Do you wake up and realize you’ve just spent every day of the last ten years watching two, or more, hours of TV? Did you spend each of those days sleeping in? Or on Facebook? I haven’t done the math but let’s see… two hours a day for 365 days for 10 years….that’s 7300 hours or 304 days spent in front of the TV. That’s almost a year of life that could have been lived. I’m not trying to say not to watch TV, I’m saying is that every thing we do is a trade. Time waits for no one and nothing and it is the same for everyone. How we choose to use it is the only thing we can do.

What could you accomplish in just 2 hours a day? Read some new books? Go for more walks? Spend more time with your family? Learn a new language, start a new career? Two hours seem insignificant until you add it up. I’ve learned these past few years that it’s the small things that make all of the difference. It’s not just that it’s the small things, it’s that it is ONLY the small things that make the difference. Life is lived in the seconds, minutes and hours that then build our days, weeks, months and years.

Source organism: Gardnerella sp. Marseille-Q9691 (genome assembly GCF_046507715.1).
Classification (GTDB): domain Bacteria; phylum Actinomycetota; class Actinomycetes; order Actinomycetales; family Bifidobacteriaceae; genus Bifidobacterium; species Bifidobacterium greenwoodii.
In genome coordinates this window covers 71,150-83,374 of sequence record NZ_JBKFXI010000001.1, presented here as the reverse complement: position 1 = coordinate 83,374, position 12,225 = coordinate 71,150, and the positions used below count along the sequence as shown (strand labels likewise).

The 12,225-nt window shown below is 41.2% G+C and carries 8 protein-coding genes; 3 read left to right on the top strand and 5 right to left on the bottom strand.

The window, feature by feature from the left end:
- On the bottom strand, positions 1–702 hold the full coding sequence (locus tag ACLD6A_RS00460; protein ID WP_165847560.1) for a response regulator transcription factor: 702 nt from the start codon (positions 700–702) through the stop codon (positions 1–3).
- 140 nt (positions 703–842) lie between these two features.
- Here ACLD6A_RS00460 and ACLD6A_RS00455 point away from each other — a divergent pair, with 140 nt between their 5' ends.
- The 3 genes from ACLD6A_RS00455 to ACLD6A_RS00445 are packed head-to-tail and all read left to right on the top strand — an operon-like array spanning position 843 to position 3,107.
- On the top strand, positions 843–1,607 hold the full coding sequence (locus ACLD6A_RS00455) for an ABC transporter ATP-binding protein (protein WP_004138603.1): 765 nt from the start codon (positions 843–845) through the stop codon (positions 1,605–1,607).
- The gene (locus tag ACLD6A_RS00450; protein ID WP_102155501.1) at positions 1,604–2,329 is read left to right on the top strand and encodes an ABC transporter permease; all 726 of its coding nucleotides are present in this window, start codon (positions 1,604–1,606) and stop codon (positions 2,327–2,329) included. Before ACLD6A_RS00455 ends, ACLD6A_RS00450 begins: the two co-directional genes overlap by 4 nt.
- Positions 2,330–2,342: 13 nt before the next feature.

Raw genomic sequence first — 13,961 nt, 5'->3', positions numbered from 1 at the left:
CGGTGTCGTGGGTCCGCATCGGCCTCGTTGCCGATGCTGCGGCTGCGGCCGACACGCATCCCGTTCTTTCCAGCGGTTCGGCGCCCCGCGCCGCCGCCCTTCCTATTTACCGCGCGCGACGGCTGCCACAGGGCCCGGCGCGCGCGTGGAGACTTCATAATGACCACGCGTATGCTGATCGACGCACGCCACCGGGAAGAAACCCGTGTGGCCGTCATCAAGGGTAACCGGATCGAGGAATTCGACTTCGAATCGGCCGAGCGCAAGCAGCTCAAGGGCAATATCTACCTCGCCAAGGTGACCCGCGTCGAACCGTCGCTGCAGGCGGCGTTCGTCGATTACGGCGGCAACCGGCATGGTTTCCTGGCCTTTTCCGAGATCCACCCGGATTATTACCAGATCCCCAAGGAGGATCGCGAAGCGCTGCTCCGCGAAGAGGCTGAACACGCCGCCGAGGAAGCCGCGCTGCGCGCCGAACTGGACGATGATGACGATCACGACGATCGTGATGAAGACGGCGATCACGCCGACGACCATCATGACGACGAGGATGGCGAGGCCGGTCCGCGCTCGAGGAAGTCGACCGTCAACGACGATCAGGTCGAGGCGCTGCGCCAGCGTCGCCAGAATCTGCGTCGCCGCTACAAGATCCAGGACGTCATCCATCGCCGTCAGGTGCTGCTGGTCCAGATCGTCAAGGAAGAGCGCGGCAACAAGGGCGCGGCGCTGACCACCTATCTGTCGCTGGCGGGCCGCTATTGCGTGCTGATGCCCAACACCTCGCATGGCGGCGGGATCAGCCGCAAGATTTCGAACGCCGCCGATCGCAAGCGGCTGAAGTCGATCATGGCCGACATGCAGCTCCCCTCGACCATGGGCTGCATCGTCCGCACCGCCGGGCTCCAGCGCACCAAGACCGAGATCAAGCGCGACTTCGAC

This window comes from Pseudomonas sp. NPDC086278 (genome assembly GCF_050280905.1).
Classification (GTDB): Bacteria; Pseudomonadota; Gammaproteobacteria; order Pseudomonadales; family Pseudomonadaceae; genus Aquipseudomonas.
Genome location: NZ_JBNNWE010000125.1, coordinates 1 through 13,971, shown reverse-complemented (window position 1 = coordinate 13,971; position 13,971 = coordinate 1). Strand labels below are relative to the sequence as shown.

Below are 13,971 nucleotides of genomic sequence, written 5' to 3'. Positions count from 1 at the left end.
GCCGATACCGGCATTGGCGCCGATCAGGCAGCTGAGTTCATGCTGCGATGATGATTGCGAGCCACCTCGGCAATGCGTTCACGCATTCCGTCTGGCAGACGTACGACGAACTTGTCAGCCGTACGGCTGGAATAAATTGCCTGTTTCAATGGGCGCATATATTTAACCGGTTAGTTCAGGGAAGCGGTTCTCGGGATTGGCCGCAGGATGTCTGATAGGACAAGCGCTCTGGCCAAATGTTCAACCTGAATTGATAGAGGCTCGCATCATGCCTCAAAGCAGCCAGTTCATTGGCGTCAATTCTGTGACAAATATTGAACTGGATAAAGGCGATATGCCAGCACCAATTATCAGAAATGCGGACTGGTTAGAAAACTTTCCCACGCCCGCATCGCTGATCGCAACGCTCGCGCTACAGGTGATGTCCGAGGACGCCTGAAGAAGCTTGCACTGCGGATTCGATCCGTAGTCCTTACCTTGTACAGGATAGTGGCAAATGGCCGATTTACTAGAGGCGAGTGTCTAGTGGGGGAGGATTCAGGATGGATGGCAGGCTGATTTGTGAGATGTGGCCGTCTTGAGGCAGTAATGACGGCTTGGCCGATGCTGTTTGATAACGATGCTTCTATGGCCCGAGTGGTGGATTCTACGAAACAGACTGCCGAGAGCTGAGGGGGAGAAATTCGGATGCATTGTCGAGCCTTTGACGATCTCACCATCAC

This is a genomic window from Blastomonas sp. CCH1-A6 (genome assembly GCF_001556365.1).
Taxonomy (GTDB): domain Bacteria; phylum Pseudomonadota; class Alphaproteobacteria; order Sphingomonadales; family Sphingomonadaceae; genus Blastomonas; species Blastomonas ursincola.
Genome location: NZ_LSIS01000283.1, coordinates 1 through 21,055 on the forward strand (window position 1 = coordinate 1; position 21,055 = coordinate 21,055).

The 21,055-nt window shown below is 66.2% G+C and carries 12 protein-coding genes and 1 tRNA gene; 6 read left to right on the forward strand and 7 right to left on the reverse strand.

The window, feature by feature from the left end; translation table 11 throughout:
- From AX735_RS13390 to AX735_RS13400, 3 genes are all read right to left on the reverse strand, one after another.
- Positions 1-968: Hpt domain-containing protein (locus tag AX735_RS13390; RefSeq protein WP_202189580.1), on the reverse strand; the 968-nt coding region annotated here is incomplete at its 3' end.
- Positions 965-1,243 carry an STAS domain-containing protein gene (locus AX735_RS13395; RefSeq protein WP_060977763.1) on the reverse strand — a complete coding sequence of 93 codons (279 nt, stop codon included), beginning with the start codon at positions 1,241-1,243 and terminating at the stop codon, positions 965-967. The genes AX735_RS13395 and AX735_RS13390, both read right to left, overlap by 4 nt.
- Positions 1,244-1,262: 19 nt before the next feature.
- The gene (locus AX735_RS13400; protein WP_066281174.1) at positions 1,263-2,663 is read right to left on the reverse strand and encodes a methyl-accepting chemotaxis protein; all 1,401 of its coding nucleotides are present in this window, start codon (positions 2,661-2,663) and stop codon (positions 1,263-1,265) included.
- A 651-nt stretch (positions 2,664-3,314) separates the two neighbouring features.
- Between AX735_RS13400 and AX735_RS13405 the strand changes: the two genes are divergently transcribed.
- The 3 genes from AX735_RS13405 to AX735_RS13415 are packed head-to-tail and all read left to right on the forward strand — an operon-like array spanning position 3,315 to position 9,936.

Five years ago, all I could imagine is that there was something better. I could see others were happy and able to pay their bills. I could see they weren’t any different from me, just people. We’re all just people. As time has progressed, I’ve discovered that there are so many people stuck where I was, stuck in ‘this is my life, guess I should get used to it’ mentality. They’ve decided at 25 or 30, 50 or 70 years of age that their life is essentially over and not going to get any better. They’ve settled.

I say don’t settle. Don’t give up. Go ahead and remember to live your life now, not tomorrow, not next month or next year. Now. Life is short, embrace it. It’s supposed to be a roller coaster ride. Enjoy the ride!

thank you for reading,


Job hunting?

It’s almost time, the count down has begun. Graduation is imminent… After I graduate it’s the board exam and the law exam. Then… drum roll… then I have to adult and make my own money, pay off my loans, and who knows. I’m excited. I’ve waited for 5 years. I’m ready to go out on my own and I can’t wait! I’ve begun applying to jobs near where I want to live. I’ve managed to accumulate a small list of references. I’ve updated my CV and I’m ready.